The real Joe DiMaggio, remembered by the man who knew him best in the last decade of his life - candid and little-known stories about icons from Ted Williams, Lou Gehrig, and his Yankees teammates on the field to Marilyn Monroe, Frank Sinatra, and other great celebrities off the field.
Dr. Rock Positano, an internationally renowned foot specialist in New York City, was introduced to Joe DiMaggio by the dean of New York sports writers, Bill Gallo, in 1990. The Yankee Clipper's career-ending heel spur injury and botched surgeries brought them together. During the time Dr. Positano successfully treated the Yankee Clipper, a friendship slowly developed. As Dr. Positano would learn, DiMaggio moved very carefully and deliberately.
Dinner with DiMaggio follows the story of their friendship from its starstruck beginning through all its highs and lows over the next decade. Forty years younger than DiMaggio, Dr. Positano became a surrogate son at a time when his actual son was suffering from substance-abuse problems. Positano's accounts of their times together reveal DiMaggio's many rituals and quirks: the same meals at the same restaurants, the same pals in New York and Florida, jacket and tie everywhere. At the pinnacle of his fame, DiMaggio had learned to be guarded and carefully managed his image and private life. As his trust in his young friend grew, DiMaggio opened up about Marilyn but also about his first wife, Dorothy Arnold, the mother of his son and the real love of his life. The Yankee Clipper knew everyone, and Positano shares never-before-told stories of famous people DiMaggio admired and those he didn't.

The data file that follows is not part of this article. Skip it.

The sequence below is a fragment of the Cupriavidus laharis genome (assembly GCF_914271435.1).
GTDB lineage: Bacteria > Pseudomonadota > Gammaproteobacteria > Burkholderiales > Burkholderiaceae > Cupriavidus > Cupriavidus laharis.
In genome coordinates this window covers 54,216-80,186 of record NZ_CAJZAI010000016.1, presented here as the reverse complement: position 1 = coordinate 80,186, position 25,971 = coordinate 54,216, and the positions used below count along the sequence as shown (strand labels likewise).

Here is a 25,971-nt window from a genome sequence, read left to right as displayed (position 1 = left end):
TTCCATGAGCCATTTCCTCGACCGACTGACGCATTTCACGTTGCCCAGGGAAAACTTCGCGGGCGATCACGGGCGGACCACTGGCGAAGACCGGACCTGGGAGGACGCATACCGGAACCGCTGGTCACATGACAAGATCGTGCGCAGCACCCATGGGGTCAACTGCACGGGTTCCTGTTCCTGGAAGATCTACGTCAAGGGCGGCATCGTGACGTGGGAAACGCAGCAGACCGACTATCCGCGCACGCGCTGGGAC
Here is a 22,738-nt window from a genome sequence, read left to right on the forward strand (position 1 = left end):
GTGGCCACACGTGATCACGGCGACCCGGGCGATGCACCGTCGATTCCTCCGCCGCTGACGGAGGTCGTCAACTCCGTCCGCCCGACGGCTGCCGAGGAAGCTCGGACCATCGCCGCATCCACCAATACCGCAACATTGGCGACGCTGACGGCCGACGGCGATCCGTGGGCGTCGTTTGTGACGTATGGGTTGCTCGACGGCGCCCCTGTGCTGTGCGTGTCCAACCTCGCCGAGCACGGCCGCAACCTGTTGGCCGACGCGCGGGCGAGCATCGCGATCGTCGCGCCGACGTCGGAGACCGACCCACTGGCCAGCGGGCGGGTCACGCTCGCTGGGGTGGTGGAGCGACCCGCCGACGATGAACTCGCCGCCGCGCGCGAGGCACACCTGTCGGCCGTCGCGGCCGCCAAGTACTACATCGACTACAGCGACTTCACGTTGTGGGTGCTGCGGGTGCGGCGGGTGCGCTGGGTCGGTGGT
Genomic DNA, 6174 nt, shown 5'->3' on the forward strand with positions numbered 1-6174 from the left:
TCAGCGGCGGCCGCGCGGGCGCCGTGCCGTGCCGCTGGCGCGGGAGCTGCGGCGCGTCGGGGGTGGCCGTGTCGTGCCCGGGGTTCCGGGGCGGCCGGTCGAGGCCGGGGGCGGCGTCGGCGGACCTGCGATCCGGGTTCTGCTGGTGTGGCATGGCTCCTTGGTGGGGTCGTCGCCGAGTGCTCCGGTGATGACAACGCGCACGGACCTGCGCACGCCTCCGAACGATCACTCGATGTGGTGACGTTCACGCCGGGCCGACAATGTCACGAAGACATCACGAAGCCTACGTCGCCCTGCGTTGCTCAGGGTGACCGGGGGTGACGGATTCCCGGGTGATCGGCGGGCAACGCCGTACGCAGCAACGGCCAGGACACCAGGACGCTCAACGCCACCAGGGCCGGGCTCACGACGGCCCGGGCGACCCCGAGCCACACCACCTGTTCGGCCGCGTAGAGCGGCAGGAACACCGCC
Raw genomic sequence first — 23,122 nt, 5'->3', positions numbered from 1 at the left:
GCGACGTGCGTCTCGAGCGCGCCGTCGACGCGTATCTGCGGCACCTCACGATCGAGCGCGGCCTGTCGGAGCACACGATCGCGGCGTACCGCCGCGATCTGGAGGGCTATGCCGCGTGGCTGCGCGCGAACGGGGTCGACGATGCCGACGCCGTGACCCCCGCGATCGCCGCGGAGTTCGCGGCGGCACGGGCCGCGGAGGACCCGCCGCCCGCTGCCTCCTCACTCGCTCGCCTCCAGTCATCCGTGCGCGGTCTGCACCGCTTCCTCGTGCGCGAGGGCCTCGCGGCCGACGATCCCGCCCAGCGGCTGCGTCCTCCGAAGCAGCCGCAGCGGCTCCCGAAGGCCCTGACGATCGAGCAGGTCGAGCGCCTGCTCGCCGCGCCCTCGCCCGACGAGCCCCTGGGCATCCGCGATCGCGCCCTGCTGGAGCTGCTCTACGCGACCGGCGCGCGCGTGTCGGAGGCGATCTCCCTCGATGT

This is DiMaggio as he really was: sometimes cranky and calculating but more often charming, generous, and loyal and always big-hearted when it came to kids. The stories and experiences he shared with Rock Positano comprise an intimate portrait of one of the great stars of baseball and one of the icons of the 20th century.
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The Control Freak and the Sycophant
Nothing, thank you
Unless you are a baseball fanatic, a devoted Yankee fan, or someone who gushes over wall to wall celeb gossip, this book can be a long read. The principal is shown to be an uncaring tyrant toward the author and people around him. The author is so full of his unexpected role as DiMaggio's Boswell that he let's himself be humiliated time and again with just the slightest resistance. There's plenty of baseball lore, and juicy gossip about Marilyn Monroe, Sinatra, the Kennedys and a raft of politicos. But it gets tiring after a while.